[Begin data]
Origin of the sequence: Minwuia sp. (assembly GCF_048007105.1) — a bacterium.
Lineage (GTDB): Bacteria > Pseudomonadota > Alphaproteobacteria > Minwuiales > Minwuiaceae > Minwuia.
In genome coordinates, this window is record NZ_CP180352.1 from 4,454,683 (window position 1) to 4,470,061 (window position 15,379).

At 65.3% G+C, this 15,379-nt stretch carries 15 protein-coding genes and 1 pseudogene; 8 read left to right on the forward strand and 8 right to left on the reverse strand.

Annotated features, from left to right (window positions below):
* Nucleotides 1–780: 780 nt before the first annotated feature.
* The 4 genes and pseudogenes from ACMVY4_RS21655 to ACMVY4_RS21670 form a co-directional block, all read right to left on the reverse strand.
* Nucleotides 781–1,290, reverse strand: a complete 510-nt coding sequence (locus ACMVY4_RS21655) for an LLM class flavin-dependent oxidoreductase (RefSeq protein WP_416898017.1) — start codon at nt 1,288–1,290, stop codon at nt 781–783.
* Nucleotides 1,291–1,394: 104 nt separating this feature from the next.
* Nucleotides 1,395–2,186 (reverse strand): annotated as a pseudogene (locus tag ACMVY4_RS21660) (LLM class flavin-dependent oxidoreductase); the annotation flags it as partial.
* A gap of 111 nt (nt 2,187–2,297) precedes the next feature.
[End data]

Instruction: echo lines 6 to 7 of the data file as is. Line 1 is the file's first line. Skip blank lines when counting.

* Nucleotides 1–780: 780 nt before the first annotated feature.
* The 4 genes and pseudogenes from ACMVY4_RS21655 to ACMVY4_RS21670 form a co-directional block, all read right to left on the reverse strand.